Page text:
Description

This application claims the benefit of the Korean Application Nos. P2002-7503 and P2002-7510 filed on Feb. 8, 2002, which are hereby incorporated by reference.

BACKGROUND OF THE INVENTION

1. Field of the Invention

The present invention relates to an induction motor, and more particularly, to an outer rotor type induction motor having a rotor outside a stator.

2. Discussion of the Related Art

Generally, a motor converts an electric energy into a mechanical energy so as to provide a rotatory power. Motors are mainly divided into AC motors and DC motors, in which an induction motor is a kind of the AC motors.

The induction motors are divided again into an inner rotor type induction motor and an outer rotor type induction motor in accordance with relative positions of rotors and stators. The inner rotor type induction motor is generally applied to a washing machine or the like, and includes the rotor inside the stator.

As the rotor of the inner rotor type induction motor rotates through an inside of the stator, a radius of the rotor is limited so as to produce a less torque per unit volume as well as reduce its utilization of the inner space. Lately, proposed is an induction motor enabling to increase the torque per the same volume in a manner that the rotor is installed outside the stator as well as utilize the inner space of the stator for other usage. Such an induction motor is called an outer rotor type induction motor.

A general structure of the outer rotor type induction motor is explained briefly as follows.

FIG. 1 illustrates a schematic cross-sectional view of a general outer rotor type induction motor.

Referring to FIG. 1, an outer rotor type induction motor includes a rotor housing 10 with which a driving shaft 60 is coupled so as to penetrate a center of the rotor housing 10, a rotor conductor 20 installed at an inner circumference face of the rotor housing 10 so as to constitute a connected circuit, a stator core 30 fixed to a frame 50 so as to maintain a predetermined slit with the rotor conductor 20 inside the rotor housing 10, and a coil 40 installed at the stator core 30 so as to form a rotatory magnetic field by receiving an AC electric power.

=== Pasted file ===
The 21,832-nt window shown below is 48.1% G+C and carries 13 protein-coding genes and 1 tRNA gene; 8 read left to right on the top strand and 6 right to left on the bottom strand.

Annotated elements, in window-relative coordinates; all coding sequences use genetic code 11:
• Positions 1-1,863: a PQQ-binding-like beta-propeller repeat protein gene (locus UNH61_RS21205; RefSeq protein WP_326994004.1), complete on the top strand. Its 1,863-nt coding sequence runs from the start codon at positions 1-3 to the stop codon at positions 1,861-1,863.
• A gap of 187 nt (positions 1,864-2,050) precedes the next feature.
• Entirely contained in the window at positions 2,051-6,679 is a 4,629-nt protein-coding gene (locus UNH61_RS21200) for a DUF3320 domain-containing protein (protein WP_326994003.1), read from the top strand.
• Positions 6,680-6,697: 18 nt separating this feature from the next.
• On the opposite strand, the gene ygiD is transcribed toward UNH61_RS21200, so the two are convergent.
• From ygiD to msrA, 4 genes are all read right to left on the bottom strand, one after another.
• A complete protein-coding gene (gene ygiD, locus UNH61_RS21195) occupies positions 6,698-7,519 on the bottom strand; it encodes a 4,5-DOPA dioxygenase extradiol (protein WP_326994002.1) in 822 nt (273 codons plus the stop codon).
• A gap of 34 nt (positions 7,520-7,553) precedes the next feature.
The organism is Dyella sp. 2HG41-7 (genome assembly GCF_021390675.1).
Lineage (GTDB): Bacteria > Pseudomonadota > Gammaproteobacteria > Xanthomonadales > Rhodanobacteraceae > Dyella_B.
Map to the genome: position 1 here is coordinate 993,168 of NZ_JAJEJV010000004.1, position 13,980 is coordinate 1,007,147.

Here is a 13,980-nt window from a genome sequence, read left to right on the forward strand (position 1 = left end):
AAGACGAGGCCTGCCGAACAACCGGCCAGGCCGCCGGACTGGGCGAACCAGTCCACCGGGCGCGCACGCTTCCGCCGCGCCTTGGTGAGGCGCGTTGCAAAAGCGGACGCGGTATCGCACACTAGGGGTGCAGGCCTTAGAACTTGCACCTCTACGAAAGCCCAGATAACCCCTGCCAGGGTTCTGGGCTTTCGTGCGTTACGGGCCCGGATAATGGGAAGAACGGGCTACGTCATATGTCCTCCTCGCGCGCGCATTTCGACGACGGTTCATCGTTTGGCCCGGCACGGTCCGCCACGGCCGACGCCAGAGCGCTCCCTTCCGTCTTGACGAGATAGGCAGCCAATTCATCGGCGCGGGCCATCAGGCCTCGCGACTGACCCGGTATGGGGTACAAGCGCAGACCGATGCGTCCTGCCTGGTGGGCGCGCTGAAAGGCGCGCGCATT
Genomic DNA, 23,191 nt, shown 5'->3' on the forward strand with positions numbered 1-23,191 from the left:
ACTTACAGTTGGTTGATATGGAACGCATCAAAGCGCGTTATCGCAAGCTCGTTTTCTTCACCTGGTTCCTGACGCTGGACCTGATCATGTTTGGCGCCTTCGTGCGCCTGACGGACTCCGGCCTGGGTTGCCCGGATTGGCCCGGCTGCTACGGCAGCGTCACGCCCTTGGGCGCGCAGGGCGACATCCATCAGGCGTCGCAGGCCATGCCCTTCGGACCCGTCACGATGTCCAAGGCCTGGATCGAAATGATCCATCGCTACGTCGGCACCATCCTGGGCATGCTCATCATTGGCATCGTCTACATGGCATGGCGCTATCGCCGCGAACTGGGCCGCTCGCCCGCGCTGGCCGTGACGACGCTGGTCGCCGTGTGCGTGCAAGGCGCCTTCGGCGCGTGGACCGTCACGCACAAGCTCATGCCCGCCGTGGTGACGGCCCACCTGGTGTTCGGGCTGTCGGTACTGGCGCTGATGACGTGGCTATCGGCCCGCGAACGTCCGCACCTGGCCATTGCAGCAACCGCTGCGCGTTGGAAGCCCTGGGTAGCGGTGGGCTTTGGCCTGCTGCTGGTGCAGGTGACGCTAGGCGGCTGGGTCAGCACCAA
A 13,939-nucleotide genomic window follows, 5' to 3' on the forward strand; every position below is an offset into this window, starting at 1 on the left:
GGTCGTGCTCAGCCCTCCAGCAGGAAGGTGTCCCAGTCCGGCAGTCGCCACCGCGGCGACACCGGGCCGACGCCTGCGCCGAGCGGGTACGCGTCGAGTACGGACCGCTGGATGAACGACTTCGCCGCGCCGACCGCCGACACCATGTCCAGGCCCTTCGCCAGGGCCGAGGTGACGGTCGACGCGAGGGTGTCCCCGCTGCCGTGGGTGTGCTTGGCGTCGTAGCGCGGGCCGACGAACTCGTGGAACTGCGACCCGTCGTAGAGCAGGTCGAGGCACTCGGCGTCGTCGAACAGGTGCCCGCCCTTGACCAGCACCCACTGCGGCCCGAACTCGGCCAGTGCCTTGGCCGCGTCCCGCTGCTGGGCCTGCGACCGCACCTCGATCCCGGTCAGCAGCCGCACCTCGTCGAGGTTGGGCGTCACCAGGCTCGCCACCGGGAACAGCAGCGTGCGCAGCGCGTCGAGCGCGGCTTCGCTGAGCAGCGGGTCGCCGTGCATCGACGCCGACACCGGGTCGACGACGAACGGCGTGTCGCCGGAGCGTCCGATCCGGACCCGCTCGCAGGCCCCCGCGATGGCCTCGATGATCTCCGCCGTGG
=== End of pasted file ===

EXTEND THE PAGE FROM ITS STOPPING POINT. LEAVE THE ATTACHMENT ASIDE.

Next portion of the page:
In this case, the driving shaft 60 is coupled with the rotor housing 10 through an insertion hole 11 of the rotor housing 10, and then penetrates a center of the stator core 30 so as to be supported to rotate by the frame 50.

Operation of the above-constituted induction motor is schematically explained as follows. The rotatory magnetic field generated from the coil 40 inter-reacts with a current induced on the rotor conductor 20, thereby generating a torque revolving the rotor conductor 20 in accordance with Fleming's left hand rule.

Yet, in spite of the above-explained advantage, the outer rotor type induction motor has the following disadvantages or problems so as to fail to be used widely.

First, in induction motors including the outer rotor type induction motor, copper loss due to an electric resistance of the coil 40 and core loss due to leakage flux of the stator core 30 are inevitable. The copper and core losses bring about heat considerably. In this case, a temperature inside the induction motor increases so as to increase a resistance of the coil 40, thereby increasing a power loss. Specifically, if the temperature inside the induction motor is higher than that of an insulation level of the coil 40, an insulating film formed on a surface of the coil 40 is broken to reduce an endurance of the induction motor severely.